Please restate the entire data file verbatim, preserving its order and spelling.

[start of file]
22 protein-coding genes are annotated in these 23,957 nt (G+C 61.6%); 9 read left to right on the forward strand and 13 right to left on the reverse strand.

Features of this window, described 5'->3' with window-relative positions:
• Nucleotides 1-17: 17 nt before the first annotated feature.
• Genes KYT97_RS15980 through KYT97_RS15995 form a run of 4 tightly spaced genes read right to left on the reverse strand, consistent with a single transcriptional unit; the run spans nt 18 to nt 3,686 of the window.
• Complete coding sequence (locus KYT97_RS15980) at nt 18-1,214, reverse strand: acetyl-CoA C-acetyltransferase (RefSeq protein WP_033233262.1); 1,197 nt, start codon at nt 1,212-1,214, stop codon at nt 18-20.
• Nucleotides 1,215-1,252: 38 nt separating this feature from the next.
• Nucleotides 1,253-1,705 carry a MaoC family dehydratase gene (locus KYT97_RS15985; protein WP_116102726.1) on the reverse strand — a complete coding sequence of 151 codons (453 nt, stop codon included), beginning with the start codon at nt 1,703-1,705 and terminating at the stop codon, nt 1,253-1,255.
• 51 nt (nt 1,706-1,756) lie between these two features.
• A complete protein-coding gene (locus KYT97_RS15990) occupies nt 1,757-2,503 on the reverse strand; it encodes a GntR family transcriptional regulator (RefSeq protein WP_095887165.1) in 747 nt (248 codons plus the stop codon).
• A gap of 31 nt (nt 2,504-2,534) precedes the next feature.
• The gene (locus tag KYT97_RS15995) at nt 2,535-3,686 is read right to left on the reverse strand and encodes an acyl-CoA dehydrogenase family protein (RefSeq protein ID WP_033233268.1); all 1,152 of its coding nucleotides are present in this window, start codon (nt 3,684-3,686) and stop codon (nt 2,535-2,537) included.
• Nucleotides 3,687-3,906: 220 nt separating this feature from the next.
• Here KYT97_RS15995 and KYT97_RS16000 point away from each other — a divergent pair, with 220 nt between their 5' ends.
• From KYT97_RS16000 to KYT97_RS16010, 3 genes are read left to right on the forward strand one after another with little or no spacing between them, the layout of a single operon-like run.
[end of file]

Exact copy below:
22 protein-coding genes are annotated in these 23,957 nt (G+C 61.6%); 9 read left to right on the forward strand and 13 right to left on the reverse strand.

Features of this window, described 5'->3' with window-relative positions:
• Nucleotides 1-17: 17 nt before the first annotated feature.
• Genes KYT97_RS15980 through KYT97_RS15995 form a run of 4 tightly spaced genes read right to left on the reverse strand, consistent with a single transcriptional unit; the run spans nt 18 to nt 3,686 of the window.
• Complete coding sequence (locus KYT97_RS15980) at nt 18-1,214, reverse strand: acetyl-CoA C-acetyltransferase (RefSeq protein WP_033233262.1); 1,197 nt, start codon at nt 1,212-1,214, stop codon at nt 18-20.
• Nucleotides 1,215-1,252: 38 nt separating this feature from the next.
• Nucleotides 1,253-1,705 carry a MaoC family dehydratase gene (locus KYT97_RS15985; protein WP_116102726.1) on the reverse strand — a complete coding sequence of 151 codons (453 nt, stop codon included), beginning with the start codon at nt 1,703-1,705 and terminating at the stop codon, nt 1,253-1,255.
• 51 nt (nt 1,706-1,756) lie between these two features.
• A complete protein-coding gene (locus KYT97_RS15990) occupies nt 1,757-2,503 on the reverse strand; it encodes a GntR family transcriptional regulator (RefSeq protein WP_095887165.1) in 747 nt (248 codons plus the stop codon).
• A gap of 31 nt (nt 2,504-2,534) precedes the next feature.
• The gene (locus tag KYT97_RS15995) at nt 2,535-3,686 is read right to left on the reverse strand and encodes an acyl-CoA dehydrogenase family protein (RefSeq protein ID WP_033233268.1); all 1,152 of its coding nucleotides are present in this window, start codon (nt 3,684-3,686) and stop codon (nt 2,535-2,537) included.
• Nucleotides 3,687-3,906: 220 nt separating this feature from the next.
• Here KYT97_RS15995 and KYT97_RS16000 point away from each other — a divergent pair, with 220 nt between their 5' ends.
• From KYT97_RS16000 to KYT97_RS16010, 3 genes are read left to right on the forward strand one after another with little or no spacing between them, the layout of a single operon-like run.